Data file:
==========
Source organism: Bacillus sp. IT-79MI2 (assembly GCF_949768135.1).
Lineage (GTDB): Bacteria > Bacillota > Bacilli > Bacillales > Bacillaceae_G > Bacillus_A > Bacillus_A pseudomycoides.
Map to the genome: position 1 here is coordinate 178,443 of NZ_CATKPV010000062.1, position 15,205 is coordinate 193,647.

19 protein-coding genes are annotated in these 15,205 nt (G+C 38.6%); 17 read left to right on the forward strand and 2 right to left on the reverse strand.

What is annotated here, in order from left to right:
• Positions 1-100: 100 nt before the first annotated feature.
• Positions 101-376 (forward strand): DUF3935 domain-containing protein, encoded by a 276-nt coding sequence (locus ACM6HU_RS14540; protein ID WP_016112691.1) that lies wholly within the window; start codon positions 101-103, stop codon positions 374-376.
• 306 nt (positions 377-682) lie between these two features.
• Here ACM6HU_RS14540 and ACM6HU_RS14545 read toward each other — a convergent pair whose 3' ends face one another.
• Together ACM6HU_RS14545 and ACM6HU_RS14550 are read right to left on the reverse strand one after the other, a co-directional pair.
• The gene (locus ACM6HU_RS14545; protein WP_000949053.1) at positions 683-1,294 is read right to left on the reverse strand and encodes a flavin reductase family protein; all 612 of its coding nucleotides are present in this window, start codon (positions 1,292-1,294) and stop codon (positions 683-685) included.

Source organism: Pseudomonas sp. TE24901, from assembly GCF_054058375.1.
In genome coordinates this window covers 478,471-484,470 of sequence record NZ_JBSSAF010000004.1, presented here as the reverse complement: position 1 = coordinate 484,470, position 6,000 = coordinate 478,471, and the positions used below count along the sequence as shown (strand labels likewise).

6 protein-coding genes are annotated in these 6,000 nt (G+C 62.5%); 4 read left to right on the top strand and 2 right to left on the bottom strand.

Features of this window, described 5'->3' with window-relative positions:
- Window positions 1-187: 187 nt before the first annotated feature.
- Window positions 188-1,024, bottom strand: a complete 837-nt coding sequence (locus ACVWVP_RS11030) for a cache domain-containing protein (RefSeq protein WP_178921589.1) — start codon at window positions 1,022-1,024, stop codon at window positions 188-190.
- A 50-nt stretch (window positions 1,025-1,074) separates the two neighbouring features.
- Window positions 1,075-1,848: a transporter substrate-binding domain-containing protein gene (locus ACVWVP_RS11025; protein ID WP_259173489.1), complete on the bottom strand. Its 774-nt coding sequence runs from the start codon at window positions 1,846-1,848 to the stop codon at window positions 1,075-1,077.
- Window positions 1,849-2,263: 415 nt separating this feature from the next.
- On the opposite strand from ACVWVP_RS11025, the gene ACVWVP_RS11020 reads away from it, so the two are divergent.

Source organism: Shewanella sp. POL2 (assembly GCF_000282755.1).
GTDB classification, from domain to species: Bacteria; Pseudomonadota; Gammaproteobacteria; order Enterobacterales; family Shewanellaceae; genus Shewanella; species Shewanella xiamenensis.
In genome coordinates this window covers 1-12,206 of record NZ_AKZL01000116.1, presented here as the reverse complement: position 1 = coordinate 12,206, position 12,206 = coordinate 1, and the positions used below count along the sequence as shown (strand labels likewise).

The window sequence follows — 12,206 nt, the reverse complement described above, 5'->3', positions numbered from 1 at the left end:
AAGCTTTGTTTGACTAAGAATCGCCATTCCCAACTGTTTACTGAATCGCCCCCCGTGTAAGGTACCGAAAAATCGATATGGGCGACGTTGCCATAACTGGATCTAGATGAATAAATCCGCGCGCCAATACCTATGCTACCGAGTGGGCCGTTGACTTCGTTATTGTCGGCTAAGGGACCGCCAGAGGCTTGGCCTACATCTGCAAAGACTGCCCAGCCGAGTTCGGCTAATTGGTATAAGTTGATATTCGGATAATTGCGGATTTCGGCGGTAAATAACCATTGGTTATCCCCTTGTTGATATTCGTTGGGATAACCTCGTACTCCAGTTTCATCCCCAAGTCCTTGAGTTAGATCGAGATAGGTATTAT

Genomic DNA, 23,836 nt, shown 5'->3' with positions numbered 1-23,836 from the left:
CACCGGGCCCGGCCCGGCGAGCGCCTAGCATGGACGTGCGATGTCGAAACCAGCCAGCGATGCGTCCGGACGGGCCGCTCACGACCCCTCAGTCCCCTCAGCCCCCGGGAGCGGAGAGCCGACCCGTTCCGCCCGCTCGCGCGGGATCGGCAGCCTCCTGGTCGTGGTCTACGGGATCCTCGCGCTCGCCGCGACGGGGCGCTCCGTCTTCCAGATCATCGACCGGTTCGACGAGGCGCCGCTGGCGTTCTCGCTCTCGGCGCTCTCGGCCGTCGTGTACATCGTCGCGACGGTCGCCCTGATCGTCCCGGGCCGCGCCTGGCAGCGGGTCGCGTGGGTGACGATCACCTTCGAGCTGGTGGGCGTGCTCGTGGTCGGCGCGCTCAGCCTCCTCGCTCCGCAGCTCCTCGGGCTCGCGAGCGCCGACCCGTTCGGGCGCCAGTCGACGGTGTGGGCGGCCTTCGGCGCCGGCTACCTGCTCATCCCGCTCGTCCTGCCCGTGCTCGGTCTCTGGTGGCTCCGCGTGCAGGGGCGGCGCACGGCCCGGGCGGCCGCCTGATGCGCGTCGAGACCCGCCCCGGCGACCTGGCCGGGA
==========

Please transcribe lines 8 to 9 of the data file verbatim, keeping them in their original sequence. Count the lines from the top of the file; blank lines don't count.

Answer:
• 306 nt (positions 377-682) lie between these two features.
• Here ACM6HU_RS14540 and ACM6HU_RS14545 read toward each other — a convergent pair whose 3' ends face one another.